NEW YORK ( TheStreet) -- U.S. stock futures were rebounding Wednesday after a better-than-expected housing starts report helped divert some of the market's attention away from troubles in the eurozone.
Futures for the Dow Jones Industrial Average were rising 63 points, or 70 points above fair value, at 12,668. Futures for the S&P 500 were up 7.8 points, or 7.8 points above fair value, at 1,336, and futures for the Nasdaq were ahead by 15 points, or 14.3 points above fair value, at 2,593.
On Tuesday, the major U.S. equity indices all finished at their worst levels in more than three months as Greece's ongoing uncertainty continued to damage sentiment.
The Commerce Department reported Wednesday that housing starts rose to a seasonally-adjusted annual rate of 717,000 in April from an upwardly revised 699,000 units in March, topping economists' expectations.Building permits fell to a pace of 715,000 units in April from an upwardly revised 769,000 in March, worse than the fall to 730,000 expected by economists. Also on the U.S. economic calendar Wednesday are industrial production and capacity utilization for April at 9:15 a.m. The Federal Reserve is expected to report that industrial production rose 0.6% in April after being unchanged in March, and that capacity utilization rose to 79% in April after rising to 78.6% in March. Minutes of the last meeting of the Federal Open Market Committee will be released at 2 p.m. on Wednesday. London's FTSE was shedding 1% and the DAX in Germany was off 0.9% as investors continued to fear that the political upheaval in Greece would result in the country's exit from the eurozone and threaten to destabilize the continent. After being unable to form a coalition government amid vastly conflicting views on the country's austerity measures, Greece now faces new elections in June. Still, the leaders of France and Germany, who met in Berlin Tuesday, indicated that Greece should stay in the single-currency bloc and that they would consider new ways to stimulate economic growth in the country. Amid the uncertainty about Greece's future, €700 million was withdrawn from the Greek banking system recently, the country's president, Karolos Papoulias, said. The euro fell to a four-month low against the dollar Wednesday. In other headlines, Spain's prime minister Mariano Rajoy said in parliament Wednesday that the country could be ostracized by the financial markets if it didn't proceed with its austerity package. The Hang Seng Index in Hong Kong fell 3.2% and Japan's Nikkei average finished down 1.1%. The benchmark 10-year Treasury was unchanged, with the yield at 1.772%. The dollar was up 0.2%, according to the dollar index. The June crude oil contract was off $1.60 at $92.38 a barrel. June gold futures were falling $22 to $1,535 an ounce.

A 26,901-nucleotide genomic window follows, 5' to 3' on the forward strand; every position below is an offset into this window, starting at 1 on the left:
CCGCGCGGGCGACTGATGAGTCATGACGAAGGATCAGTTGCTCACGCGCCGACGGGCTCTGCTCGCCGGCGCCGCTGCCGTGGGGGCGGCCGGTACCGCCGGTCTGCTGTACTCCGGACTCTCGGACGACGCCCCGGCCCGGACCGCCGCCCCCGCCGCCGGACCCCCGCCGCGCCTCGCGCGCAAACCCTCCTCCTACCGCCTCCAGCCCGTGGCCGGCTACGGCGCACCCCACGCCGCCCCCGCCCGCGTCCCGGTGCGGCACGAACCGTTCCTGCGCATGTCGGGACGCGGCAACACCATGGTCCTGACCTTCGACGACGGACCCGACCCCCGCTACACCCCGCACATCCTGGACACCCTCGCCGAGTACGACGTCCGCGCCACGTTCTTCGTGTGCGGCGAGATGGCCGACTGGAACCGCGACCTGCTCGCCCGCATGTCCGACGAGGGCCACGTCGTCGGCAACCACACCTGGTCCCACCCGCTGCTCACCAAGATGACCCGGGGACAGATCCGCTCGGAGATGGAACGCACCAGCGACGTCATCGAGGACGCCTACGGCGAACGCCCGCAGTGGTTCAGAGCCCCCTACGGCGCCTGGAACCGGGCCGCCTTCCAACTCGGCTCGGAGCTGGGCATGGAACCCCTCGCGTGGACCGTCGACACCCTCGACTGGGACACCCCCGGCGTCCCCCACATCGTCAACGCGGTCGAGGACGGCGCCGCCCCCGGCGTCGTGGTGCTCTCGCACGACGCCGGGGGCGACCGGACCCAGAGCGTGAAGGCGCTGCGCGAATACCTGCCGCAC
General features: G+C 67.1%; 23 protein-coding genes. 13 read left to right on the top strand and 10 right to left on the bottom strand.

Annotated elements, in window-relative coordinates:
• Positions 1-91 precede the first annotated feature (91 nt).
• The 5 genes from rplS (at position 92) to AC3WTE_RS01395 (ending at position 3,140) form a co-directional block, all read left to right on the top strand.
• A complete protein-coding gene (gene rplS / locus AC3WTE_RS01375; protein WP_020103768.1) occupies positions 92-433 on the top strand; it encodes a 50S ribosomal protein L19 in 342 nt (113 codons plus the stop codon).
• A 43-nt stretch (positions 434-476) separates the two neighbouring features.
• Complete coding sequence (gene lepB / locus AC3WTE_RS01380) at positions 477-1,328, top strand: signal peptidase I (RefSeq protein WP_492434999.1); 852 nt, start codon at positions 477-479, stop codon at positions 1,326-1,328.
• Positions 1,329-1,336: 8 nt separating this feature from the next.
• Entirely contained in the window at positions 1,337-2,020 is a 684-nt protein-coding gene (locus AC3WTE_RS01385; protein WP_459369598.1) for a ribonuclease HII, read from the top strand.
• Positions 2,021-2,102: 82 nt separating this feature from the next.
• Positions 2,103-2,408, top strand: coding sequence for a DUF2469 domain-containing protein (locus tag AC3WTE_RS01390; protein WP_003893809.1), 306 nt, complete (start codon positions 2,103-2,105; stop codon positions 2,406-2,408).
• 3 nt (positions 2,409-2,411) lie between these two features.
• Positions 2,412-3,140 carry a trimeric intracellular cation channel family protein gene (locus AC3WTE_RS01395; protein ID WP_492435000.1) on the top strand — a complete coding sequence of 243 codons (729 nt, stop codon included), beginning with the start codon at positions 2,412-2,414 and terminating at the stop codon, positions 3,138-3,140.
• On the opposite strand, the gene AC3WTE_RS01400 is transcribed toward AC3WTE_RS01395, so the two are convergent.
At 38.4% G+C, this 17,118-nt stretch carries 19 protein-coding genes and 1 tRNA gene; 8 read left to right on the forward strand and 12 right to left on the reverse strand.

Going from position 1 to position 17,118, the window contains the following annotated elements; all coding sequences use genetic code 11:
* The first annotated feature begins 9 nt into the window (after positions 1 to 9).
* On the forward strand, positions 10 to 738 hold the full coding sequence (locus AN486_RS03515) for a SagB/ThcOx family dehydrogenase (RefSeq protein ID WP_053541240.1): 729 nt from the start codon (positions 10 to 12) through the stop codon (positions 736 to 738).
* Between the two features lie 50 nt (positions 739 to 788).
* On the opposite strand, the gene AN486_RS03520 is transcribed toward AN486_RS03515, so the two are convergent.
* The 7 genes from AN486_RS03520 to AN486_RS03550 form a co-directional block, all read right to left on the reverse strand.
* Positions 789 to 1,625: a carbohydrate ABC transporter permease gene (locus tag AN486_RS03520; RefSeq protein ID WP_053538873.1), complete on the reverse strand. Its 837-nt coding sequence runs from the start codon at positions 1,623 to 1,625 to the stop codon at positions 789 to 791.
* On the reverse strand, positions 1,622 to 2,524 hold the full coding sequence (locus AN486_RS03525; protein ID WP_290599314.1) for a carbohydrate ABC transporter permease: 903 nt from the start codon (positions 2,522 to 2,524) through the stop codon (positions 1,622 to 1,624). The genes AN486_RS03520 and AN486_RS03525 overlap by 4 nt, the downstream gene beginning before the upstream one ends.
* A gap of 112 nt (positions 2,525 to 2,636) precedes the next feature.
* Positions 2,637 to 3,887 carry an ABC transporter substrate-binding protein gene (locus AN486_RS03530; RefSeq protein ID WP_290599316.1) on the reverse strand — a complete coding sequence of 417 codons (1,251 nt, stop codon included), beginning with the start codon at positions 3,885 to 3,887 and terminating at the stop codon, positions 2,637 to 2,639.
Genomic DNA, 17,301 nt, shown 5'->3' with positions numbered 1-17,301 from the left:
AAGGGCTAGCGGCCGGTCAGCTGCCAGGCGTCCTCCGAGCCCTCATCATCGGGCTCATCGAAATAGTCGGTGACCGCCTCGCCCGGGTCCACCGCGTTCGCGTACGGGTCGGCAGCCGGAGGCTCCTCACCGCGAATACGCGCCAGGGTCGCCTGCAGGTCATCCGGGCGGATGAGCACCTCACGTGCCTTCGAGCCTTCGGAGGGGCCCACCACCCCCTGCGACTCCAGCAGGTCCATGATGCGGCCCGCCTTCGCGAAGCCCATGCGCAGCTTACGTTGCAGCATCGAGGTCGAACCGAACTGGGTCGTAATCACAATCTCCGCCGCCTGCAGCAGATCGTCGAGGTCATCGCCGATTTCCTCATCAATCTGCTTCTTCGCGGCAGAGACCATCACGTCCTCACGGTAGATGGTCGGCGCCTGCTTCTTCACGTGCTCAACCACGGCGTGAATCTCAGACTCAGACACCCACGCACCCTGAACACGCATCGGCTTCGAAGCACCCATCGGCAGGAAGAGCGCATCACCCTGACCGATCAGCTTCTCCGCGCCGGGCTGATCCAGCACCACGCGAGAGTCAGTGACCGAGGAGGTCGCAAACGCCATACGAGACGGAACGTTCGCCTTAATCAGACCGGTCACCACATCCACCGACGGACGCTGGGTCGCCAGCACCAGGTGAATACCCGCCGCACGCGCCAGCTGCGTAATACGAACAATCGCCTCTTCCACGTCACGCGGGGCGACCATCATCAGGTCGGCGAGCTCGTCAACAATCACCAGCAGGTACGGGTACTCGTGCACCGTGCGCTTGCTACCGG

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In corporate news, Deere (DE - Get Report), the farm machinery manufacturer, reported second-quarter earnings of $1.06 billion, or $2.61 a share, up from year-earlier profit of $904.3 million, or $2.12 a share. Analysts, on average, expected earnings of $2.53 a share. Deere also raised earnings guidance for the year to $3.35 billion. Target (TGT - Get Report) reported Wednesday first-quarter net earnings of $697 million, or $1.04 a share, up from $689 million, or 99 cents a share, a year earlier. First-quarter adjusted earnings were $1.11 a share. Analysts, on average, anticipated Target would post a profit of $1.01 a share on revenue of $16.86 billion. J.C. Penney (JCP) reported a wider-than-expected quarterly adjusted loss of $55 million, or 25 cents a share, and said it was discontinuing its dividend. J.C. Penney expects to have additional restructuring charges in 2012 so it dropped its outlook for GAAP earnings of $1.59 a share for the year. Eliminating the quarterly dividend of 20 cents a share is expected to save J.C. Penney $175 million annually. Staples (SPLS), the office products retailer, reported first-quarter net income of $187.1 million, or 27 cents a share, down from year-earlier earnings of $198.2 million, or 28 cents. The first quarter included $28 million in pretax expenses, or 3 cents a share, related to staff reductions and a contractual dispute from the acquisition of Corporate Express. On average, analysts expected the company to earn 30 cents a share in the first quarter on sales of $6.18 billion. -- Written by Andrea Tse in New York.
>To contact the writer of this article, click here: Andrea Tse.
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